Pakistan is a failed state. This is not an exaggeration. From the central government losing control over large parts of its nominal territories, to futile armed struggle between the state and various militant groups, to massacres of civilians going on and on even in major cities. Hardly the utopia an “Islamic republic” is supposed to represent.
But Pakistan is far from an ordinary failed state. It is the only failed state with nuclear weapons. (As an aside, the hypocrite Noam Chomsky would claim the US is the other one, but he is just nuts.) So, unfortunately, Pakistan’s woes are not a problem for Pakistanis alone. They affect everyone on this planet, including (particularly?) for us in the states.
So how did the young nation of Pakistan become so hopelessly submerged in confessional violence? Part of the answer has to do with the cash inflow from oil-rich theocracies that played followers of different denominations off against one another, in a war by proxy. Another reason is the rise to power of the Islamist dictator Zia ul-Haq, with the blessing of western nations. But reality runs far deeper than this: the seeds of division and violence were sewn even before the birth of Pakistan. Secular Pakistani columnist Kunwar Khuldune Shahid explains how.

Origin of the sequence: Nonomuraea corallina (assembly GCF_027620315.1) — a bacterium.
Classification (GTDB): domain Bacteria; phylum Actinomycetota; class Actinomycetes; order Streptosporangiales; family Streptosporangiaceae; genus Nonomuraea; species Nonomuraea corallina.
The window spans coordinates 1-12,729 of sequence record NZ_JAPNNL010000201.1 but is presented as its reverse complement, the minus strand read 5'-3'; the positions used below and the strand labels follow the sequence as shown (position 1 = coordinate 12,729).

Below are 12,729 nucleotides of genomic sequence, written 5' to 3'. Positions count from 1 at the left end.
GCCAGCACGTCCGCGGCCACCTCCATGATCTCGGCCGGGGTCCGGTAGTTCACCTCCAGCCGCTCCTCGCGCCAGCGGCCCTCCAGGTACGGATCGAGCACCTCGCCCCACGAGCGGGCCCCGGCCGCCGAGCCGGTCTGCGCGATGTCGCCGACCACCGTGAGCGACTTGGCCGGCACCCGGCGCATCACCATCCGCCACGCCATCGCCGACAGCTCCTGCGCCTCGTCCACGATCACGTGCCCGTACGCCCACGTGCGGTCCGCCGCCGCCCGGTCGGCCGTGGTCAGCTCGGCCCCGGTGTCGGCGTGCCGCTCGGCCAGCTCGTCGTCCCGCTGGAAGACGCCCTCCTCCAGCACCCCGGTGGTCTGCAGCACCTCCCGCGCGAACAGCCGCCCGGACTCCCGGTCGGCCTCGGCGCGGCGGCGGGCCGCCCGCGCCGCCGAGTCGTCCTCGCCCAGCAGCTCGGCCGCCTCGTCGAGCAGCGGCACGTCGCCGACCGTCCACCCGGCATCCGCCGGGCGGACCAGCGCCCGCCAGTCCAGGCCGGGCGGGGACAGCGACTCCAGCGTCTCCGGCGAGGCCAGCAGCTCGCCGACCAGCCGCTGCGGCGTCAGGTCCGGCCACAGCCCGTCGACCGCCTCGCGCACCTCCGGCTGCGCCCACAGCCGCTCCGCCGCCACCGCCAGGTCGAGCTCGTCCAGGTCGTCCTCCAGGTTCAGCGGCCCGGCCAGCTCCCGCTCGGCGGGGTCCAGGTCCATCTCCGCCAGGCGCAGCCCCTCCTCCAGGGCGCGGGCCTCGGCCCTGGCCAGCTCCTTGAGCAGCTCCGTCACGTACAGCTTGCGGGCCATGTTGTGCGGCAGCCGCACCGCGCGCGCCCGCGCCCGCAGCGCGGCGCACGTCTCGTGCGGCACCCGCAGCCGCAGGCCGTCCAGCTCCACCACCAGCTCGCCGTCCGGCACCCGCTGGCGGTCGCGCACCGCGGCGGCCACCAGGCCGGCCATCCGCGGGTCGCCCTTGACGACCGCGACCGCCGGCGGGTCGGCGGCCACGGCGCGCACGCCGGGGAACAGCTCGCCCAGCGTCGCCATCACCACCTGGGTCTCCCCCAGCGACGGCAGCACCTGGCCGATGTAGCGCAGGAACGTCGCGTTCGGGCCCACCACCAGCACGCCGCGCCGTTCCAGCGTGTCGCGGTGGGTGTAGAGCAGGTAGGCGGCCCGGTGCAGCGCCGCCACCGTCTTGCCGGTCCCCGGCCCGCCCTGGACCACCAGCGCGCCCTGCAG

The founder of modern Pakistan is a man named Mohammad Ali Jinnah. Jinnah, a Muslim but by no means a strict one, fought for, and made possible, a separate country made up of Muslim-majority areas of the Indian subcontinent, at the time of independence from Great Britain. But what exactly was his view for the nation he founded? No one really knows. Americans used to hearing the fabrications of the Religious Right in trying to rewrite history to replace reality with a christianized version will be amused to learn that the debate in Pakistan is even more dramatic. Because while Jeffeson and Madison made their views crystal clear on entanglement of religion and politics and making it look otherwise requires impressive mental gymnastics from the likes of Glenn Beck and David Barton, Jinnah left matters (intentionally) ambiguous.
Musing on what kind of a state our founding father, Mohammad Ali Jinnah wanted, decades after the country’s inception is almost exclusively a Pakistani sport. And the primary reason behind this of course is twofold: a) Jinnah’s massive anthology of contradictory speeches and acts; and b) Pakistan’s paradoxical identity crisis and the ensuing dearth of nationalism.
The Pakistan of 2013 is the mirror image – albeit prodigiously enlarged and tarnished – of Jinnah’s own contradictions.
At times he was proud of introducing religion into politics, “When we say ‘This flag is the flag of Islam’ they think we are introducing religion into politics – a fact of which we are proud”, “(Pakistan) will be an Islamic state on the pattern of the Medina state…”, “The Muslims demand Pakistan where they could rule according to their own code of life and according to their own cultural growth, traditions, and Islamic Laws” [etc.]
But then he would say things like this: